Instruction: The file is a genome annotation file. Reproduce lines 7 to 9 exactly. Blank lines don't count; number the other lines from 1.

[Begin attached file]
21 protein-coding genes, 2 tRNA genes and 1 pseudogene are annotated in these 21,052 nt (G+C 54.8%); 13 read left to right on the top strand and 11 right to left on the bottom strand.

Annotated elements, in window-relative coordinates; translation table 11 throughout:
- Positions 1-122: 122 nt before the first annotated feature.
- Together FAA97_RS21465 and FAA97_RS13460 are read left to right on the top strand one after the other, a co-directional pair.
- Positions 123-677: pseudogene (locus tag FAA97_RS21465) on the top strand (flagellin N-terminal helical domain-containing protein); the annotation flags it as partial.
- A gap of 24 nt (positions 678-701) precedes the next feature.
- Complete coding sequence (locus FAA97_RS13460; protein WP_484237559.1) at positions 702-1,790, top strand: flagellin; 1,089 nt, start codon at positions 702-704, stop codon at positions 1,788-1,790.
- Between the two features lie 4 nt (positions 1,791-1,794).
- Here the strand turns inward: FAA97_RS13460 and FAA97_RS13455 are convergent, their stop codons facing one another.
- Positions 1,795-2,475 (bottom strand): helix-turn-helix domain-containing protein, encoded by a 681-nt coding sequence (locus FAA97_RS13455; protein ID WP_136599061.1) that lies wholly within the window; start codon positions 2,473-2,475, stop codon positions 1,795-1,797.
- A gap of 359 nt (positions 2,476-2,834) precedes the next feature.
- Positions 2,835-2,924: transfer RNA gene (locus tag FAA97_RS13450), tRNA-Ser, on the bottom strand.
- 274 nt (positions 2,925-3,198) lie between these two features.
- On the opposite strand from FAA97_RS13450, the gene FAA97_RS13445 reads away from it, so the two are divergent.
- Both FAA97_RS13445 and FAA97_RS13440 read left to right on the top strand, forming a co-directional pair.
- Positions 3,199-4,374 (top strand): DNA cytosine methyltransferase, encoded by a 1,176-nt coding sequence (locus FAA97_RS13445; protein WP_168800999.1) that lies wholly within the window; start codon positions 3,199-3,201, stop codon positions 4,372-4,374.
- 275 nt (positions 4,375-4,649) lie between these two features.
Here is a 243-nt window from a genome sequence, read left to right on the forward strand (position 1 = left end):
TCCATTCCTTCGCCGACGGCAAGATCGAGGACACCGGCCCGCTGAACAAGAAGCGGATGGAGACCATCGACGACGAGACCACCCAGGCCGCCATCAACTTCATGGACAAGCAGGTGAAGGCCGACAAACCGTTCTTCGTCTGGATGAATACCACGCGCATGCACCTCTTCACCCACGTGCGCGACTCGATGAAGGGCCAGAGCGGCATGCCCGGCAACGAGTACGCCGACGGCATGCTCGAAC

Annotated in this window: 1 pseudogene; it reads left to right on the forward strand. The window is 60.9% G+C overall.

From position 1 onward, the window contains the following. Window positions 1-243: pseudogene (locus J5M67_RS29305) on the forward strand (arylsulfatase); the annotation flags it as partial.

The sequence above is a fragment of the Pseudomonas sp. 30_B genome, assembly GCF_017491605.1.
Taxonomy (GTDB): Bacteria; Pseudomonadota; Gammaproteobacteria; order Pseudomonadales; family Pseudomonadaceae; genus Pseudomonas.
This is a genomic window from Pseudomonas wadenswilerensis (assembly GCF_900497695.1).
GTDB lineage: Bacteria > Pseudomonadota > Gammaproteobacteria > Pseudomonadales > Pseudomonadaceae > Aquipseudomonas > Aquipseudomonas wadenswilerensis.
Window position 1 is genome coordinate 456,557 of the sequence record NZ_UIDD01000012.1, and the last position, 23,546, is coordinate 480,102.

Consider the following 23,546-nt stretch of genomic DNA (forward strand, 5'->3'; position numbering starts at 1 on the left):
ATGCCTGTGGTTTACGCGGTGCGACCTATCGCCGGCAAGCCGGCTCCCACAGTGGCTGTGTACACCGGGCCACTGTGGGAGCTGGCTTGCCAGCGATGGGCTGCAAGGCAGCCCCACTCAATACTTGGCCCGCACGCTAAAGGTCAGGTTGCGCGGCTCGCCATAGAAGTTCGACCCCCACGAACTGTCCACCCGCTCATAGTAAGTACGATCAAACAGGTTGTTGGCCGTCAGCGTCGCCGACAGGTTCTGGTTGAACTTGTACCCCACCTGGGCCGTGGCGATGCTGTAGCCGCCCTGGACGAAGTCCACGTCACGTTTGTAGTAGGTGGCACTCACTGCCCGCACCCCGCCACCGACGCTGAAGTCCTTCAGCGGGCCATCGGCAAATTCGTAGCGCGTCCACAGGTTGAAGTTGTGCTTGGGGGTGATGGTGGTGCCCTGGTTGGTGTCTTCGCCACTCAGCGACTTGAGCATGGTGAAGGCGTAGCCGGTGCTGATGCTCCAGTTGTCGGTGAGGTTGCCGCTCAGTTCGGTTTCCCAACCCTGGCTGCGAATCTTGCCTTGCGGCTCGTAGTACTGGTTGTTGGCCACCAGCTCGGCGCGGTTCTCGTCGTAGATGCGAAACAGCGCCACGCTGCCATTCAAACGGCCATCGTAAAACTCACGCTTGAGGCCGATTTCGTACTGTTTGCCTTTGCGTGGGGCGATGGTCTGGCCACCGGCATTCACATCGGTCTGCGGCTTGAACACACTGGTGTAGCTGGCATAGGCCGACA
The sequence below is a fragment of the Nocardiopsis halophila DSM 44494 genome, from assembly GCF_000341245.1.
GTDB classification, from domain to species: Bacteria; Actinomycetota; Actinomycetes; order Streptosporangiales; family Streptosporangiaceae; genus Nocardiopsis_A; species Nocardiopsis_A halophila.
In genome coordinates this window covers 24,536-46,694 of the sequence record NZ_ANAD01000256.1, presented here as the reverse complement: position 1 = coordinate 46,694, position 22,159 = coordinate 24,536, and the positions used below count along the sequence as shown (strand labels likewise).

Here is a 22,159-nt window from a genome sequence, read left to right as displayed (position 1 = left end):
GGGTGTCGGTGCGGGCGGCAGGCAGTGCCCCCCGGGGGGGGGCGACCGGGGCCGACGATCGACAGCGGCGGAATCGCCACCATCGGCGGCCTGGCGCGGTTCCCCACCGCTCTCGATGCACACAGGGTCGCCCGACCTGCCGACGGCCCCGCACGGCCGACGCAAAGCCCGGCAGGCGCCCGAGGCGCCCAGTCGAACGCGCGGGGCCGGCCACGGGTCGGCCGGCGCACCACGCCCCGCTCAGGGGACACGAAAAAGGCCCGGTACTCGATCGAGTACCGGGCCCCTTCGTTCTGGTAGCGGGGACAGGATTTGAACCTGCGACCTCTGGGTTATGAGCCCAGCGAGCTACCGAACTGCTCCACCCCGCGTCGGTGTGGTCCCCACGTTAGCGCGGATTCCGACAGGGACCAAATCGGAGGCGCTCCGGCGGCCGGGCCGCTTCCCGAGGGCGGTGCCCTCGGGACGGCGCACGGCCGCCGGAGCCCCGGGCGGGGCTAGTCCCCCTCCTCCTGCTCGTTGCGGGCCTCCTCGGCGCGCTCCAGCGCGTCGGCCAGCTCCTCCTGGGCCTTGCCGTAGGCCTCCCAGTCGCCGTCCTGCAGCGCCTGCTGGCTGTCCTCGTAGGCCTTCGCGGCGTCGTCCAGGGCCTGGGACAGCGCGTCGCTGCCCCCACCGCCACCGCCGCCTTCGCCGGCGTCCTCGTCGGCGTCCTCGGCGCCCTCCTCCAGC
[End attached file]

- Complete coding sequence (locus FAA97_RS13460; protein WP_484237559.1) at positions 702-1,790, top strand: flagellin; 1,089 nt, start codon at positions 702-704, stop codon at positions 1,788-1,790.
- Between the two features lie 4 nt (positions 1,791-1,794).
- Here the strand turns inward: FAA97_RS13460 and FAA97_RS13455 are convergent, their stop codons facing one another.